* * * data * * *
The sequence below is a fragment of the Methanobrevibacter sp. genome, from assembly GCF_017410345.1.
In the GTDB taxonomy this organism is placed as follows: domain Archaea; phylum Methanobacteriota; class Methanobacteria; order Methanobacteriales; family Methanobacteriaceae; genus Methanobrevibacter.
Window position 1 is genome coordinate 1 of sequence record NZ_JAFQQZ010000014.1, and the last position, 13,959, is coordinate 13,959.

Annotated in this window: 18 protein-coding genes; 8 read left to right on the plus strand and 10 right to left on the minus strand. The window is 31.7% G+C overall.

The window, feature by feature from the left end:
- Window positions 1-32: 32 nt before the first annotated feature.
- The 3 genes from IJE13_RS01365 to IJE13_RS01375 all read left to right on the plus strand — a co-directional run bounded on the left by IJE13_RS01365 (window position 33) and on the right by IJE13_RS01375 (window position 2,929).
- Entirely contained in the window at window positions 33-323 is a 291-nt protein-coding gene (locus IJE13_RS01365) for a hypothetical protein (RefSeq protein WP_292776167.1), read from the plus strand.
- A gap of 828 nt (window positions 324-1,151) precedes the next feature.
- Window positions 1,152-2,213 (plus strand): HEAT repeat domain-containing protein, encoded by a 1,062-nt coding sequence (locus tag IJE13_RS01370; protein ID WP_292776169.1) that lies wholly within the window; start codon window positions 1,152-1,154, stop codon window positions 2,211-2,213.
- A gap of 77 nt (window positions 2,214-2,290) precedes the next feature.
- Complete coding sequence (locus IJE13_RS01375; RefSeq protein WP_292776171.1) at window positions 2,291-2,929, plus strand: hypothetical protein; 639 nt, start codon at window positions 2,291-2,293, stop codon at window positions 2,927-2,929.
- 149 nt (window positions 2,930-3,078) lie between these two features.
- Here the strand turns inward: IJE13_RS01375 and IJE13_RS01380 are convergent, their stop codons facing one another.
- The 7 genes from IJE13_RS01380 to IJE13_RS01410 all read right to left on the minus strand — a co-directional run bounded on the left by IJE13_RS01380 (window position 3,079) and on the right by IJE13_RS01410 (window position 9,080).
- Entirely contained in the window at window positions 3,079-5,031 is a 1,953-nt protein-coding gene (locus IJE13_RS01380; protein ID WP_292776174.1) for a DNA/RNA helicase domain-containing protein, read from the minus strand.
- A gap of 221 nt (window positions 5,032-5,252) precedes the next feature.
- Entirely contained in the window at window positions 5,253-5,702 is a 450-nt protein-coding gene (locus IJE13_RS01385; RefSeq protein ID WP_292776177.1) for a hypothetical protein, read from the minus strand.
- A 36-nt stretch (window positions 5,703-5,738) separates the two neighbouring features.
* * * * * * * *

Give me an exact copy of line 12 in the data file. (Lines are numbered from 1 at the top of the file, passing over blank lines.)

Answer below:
- Complete coding sequence (locus IJE13_RS01375; RefSeq protein WP_292776171.1) at window positions 2,291-2,929, plus strand: hypothetical protein; 639 nt, start codon at window positions 2,291-2,293, stop codon at window positions 2,927-2,929.